Archaeological Monitoring at Wayne State's David Mackenzie House

Last spring, Wayne State University archaeologists were on hand to monitor as construction crews dug out the foundations of the David Mackenzie House in preparation for its big move around the corner to Second and Forest.

Archaeological Monitoring Artifacts

International Chimney was hired by the university, the same firm that moved the Gem Theatre in 1997. The heavy machinery revealed the original builder’s trenches along the foundation of the house. With permission from Wayne State University Planning and Facilities, the archaeologists also recovered an assortment of artifacts, including ceramic shards, architectural materials, glassware, iron nails, and animal bones related to past activities at the house site.

International Chimney trench

When archaeological deposits are known or anticipated in an area, archaeologists are often called to observe as construction crews dig to ensure that cultural resources are not inadvertently disturbed or destroyed in the process. If the archaeologist sees something that might be significant, they will signal to the crew to pause their work and will go inspect the materials. Once the archaeological data is recovered, construction can start up again.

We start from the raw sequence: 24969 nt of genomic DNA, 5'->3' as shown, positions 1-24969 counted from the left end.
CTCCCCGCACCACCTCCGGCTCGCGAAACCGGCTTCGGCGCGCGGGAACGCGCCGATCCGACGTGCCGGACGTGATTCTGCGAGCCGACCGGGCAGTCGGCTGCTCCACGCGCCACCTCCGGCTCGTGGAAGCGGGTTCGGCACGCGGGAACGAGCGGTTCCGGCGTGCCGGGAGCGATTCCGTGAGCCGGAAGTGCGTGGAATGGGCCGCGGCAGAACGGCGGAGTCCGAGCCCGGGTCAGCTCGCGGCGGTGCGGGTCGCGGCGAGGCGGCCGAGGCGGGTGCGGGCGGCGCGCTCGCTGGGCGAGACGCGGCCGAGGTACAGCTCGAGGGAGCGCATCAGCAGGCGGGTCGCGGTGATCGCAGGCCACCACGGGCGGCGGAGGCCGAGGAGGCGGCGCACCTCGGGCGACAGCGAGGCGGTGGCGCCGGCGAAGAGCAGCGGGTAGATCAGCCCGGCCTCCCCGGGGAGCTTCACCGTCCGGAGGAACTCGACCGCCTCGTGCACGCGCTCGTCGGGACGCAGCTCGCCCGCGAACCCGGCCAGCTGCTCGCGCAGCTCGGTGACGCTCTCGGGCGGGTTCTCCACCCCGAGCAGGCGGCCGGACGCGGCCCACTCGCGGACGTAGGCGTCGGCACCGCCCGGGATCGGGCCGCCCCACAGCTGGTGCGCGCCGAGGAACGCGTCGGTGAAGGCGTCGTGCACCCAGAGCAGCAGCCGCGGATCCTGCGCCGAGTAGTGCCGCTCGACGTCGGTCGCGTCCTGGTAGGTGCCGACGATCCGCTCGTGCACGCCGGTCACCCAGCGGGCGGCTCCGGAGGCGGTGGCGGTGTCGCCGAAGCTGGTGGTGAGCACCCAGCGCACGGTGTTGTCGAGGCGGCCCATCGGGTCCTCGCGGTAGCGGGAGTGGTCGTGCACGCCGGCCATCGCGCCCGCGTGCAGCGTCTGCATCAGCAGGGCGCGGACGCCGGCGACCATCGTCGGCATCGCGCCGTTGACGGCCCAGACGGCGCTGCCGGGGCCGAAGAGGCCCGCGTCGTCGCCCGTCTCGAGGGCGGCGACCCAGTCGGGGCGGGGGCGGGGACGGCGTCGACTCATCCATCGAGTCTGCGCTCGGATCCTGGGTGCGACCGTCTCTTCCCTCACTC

brick house move

This ensures that any potential archaeological resources are recorded while working quickly to get construction back on track. Under certain conditions, monitoring is required for construction projects working on public land in order to comply with federal and state historic preservation laws.

As we wait for the university to return the house to a permanent foundation, archaeologists and other concerned community members continue to monitor the house for a successful move.

Eric Kehoe